HHH masterclass: The science of sexual desire
Part of the autumn 2020 online meeting of HHH on 18 September 2021 was the masterclass “The sciences of sexual desire” by Jacob Stegenga, organised for RMA-students and PhD candidates of the Huizinga Institute. Stefan Reyes shares his impressions in this contribution. Reyes is a PhD candidate at VU University working on Cape Colony slave ships as emotional communities between 1780 and 1806.
The masterclass “The Sciences of Sexual Desire” gave a broad review of the history of sexuality with a chronological overview of the field’s major studies. It was an interdisciplinary course that incorporated knowledge from numerous fields. The readings covered the most seminal texts in the study of sexuality. However, this seminar was much more than an introduction to sexual desire. The course encompassed a comphrehensive literature review of the major arguments and the historiography. We delved into the major criticisms levied against these influential works and analyzed both: the ways in which scientists have built off previous approaches and how subsequent studies perpetuated the same errors or misconceptions of previous scientists.
I found this course invaluable for a number of reasons. If you have no interest in medical history, the masterclass was a valuable source of knowledge toward refining your own perspectives and methodological approaches. As a ‘philosophy of science’ seminar, it introduced students to how easily individual biases can completely distort science that considers itself objective and purely rational. We saw how period and contemporary misconceptions were built into the framing of the research, the hypothesis, and ultimately, the results. For example, one of the readings analyzed how male scientists studied orgasms in apes. However, once subjected to critical analysis, the male scientists were only studying male orgasms and completely neglected female orgasms and the social contexts and differences between the two.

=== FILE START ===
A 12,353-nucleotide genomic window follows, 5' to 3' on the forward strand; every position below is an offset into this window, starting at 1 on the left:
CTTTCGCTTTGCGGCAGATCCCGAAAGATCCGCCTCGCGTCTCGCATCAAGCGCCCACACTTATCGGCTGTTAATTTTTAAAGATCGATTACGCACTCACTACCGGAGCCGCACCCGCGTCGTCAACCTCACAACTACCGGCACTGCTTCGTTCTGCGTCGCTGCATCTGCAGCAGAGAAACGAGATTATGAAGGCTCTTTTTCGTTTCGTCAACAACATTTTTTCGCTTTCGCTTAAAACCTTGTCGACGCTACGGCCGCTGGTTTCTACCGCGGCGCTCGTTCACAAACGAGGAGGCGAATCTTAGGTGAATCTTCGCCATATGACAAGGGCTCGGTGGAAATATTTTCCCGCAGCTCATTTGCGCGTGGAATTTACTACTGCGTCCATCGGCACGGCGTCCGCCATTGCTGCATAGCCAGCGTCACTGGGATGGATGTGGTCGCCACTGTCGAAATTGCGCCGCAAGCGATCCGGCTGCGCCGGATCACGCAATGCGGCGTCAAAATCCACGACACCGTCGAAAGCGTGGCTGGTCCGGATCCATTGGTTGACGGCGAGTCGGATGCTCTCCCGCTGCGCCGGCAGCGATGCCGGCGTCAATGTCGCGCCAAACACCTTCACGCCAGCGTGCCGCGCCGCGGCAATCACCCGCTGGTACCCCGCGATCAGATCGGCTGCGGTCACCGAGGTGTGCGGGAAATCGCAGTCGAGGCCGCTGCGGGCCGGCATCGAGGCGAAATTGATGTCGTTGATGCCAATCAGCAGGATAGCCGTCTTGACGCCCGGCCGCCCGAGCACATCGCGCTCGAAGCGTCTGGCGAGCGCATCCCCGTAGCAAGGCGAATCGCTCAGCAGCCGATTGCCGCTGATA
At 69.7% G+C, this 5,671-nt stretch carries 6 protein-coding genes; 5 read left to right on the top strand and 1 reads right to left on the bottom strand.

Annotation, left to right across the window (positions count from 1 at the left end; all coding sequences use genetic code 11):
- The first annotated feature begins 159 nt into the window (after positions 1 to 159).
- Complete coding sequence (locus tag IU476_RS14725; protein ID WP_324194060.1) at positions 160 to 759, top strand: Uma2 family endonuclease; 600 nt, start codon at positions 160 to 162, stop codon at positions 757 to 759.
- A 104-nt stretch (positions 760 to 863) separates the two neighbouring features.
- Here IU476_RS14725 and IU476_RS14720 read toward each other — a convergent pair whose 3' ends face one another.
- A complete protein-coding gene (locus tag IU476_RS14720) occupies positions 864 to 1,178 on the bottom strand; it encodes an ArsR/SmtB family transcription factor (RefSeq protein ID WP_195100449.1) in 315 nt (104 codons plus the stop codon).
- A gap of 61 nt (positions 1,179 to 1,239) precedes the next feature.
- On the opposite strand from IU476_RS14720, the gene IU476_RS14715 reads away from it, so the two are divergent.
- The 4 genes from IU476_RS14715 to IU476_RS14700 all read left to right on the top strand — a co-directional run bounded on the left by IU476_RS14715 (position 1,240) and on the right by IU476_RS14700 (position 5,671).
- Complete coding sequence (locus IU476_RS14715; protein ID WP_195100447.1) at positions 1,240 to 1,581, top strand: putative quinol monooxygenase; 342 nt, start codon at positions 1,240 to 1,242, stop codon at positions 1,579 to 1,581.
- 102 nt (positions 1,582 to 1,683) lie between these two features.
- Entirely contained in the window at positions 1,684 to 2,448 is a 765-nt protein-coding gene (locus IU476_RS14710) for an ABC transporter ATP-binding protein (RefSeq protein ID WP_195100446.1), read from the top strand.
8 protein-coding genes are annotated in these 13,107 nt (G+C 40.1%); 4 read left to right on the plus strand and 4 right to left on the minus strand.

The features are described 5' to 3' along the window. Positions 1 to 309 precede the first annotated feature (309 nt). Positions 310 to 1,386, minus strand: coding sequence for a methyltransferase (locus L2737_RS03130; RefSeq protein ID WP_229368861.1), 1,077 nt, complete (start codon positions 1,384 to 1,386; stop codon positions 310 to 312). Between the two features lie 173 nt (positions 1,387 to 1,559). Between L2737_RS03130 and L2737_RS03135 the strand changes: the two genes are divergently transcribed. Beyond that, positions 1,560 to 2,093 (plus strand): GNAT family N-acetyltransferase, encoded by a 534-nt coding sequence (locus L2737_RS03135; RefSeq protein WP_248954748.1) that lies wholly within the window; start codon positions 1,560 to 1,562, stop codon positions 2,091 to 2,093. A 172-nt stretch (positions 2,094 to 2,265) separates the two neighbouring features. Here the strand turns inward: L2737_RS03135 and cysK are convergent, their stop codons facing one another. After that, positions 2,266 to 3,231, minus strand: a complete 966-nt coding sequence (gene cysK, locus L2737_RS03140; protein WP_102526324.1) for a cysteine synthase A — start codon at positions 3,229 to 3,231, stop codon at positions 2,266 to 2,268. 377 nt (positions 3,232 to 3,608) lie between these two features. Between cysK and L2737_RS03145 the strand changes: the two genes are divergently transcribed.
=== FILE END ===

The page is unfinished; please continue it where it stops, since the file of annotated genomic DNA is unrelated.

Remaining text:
Such contemporary biases, such as these, were approached from all angles in almost every seminal reading throughout the history of sexuality. For me personally, as someone who has a background and interest in racialism and science, this course confirmed many notions I previously held. At the same time, the complexities illuminated also reminded me that these sorts of misconceptions are built into hypotheses and results throughout all fields of knowledge. I believe the reflection on my own biases will contribute to a higher quality of research in my future.
I found the balance between the literature and the perspectives to be expertly done. I left feeling like I knew much more and, at the same time, still unsure of how to reconcile such differing perspectives. My only criticism is that for the broad overview of the arguments, literature, and the historiography thereof – there was not enough time in the class to give each perspective its proper service. However, for individuals pursuing an interdisciplinary future it offered a great introduction into the study of sexuality. I enjoyed this masterclass for the exposure to numerous perspectives and the latest theories: an excellent introduction to sexual desire and the complications of conducting such a study.